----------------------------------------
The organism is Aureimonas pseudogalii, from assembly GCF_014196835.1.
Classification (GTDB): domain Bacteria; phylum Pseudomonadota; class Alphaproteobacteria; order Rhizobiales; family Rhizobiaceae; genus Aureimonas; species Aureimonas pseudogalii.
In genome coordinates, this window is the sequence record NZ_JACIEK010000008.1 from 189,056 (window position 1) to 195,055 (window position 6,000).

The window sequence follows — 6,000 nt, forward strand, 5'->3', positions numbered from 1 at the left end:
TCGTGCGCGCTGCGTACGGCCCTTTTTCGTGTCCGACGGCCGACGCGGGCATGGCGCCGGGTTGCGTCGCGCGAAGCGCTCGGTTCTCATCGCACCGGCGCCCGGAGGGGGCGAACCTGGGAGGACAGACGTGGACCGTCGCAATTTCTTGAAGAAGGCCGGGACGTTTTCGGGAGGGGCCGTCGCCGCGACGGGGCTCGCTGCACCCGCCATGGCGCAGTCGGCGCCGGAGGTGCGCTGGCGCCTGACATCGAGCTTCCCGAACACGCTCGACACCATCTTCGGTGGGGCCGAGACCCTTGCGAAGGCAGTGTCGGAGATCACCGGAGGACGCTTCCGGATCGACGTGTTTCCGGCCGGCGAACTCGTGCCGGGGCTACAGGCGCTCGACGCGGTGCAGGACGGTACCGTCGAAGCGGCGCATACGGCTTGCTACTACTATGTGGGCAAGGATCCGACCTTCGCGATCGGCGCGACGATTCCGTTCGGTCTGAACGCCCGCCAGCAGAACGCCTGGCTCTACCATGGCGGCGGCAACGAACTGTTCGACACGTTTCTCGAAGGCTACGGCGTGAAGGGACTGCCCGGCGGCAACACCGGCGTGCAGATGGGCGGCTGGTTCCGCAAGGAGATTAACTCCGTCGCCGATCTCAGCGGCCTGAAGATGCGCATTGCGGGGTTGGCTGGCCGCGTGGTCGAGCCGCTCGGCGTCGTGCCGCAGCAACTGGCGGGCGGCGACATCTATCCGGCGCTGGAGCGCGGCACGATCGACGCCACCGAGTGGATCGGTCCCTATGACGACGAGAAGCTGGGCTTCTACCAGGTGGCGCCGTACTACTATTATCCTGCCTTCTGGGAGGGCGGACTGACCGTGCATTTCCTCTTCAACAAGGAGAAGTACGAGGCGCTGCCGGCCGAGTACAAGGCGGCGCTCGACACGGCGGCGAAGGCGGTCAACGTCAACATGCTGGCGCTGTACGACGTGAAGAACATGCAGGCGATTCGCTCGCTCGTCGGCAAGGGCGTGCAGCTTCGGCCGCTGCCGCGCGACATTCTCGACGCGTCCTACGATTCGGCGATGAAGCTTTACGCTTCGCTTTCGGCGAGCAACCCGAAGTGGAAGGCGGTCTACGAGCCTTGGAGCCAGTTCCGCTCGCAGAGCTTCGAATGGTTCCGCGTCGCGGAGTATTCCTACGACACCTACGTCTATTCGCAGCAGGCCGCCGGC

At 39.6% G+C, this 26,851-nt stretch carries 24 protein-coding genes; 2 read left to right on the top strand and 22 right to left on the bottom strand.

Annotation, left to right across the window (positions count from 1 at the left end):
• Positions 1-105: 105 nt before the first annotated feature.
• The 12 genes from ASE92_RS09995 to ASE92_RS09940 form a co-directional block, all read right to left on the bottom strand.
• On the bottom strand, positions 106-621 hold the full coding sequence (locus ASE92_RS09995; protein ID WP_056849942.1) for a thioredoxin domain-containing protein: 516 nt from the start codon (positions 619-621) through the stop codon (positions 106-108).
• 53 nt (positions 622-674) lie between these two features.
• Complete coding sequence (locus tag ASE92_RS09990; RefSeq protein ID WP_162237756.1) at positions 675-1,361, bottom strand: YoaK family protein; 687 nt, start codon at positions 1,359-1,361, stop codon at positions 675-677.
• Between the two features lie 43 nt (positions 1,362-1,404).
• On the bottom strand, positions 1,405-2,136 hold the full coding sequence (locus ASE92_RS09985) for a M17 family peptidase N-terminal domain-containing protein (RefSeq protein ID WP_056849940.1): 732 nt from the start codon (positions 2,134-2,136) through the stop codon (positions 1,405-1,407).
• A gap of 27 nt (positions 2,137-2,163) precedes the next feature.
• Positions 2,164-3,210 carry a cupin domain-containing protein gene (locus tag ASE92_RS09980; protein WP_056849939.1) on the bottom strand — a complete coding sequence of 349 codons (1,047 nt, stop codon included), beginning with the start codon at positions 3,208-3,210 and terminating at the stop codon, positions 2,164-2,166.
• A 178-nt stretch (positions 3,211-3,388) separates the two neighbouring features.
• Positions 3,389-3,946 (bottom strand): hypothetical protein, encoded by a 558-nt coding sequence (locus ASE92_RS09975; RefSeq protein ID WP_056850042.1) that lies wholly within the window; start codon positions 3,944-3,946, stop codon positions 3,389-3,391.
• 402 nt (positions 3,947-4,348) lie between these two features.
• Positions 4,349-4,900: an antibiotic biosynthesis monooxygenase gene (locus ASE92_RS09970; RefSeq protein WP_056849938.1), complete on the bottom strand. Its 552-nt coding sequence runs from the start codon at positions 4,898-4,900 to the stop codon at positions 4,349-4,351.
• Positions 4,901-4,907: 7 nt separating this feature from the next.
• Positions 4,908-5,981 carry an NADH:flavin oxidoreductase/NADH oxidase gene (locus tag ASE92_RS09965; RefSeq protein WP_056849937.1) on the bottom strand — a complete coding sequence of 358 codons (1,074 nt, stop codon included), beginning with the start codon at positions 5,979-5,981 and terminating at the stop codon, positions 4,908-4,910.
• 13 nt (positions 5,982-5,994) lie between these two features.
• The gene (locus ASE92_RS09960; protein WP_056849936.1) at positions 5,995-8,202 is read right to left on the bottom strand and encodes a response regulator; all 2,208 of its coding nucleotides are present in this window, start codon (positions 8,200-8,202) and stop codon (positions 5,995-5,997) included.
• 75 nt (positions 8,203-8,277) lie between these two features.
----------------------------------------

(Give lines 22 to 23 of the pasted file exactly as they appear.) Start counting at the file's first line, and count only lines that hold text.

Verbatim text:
• Positions 4,908-5,981 carry an NADH:flavin oxidoreductase/NADH oxidase gene (locus tag ASE92_RS09965; RefSeq protein WP_056849937.1) on the bottom strand — a complete coding sequence of 358 codons (1,074 nt, stop codon included), beginning with the start codon at positions 5,979-5,981 and terminating at the stop codon, positions 4,908-4,910.
• 13 nt (positions 5,982-5,994) lie between these two features.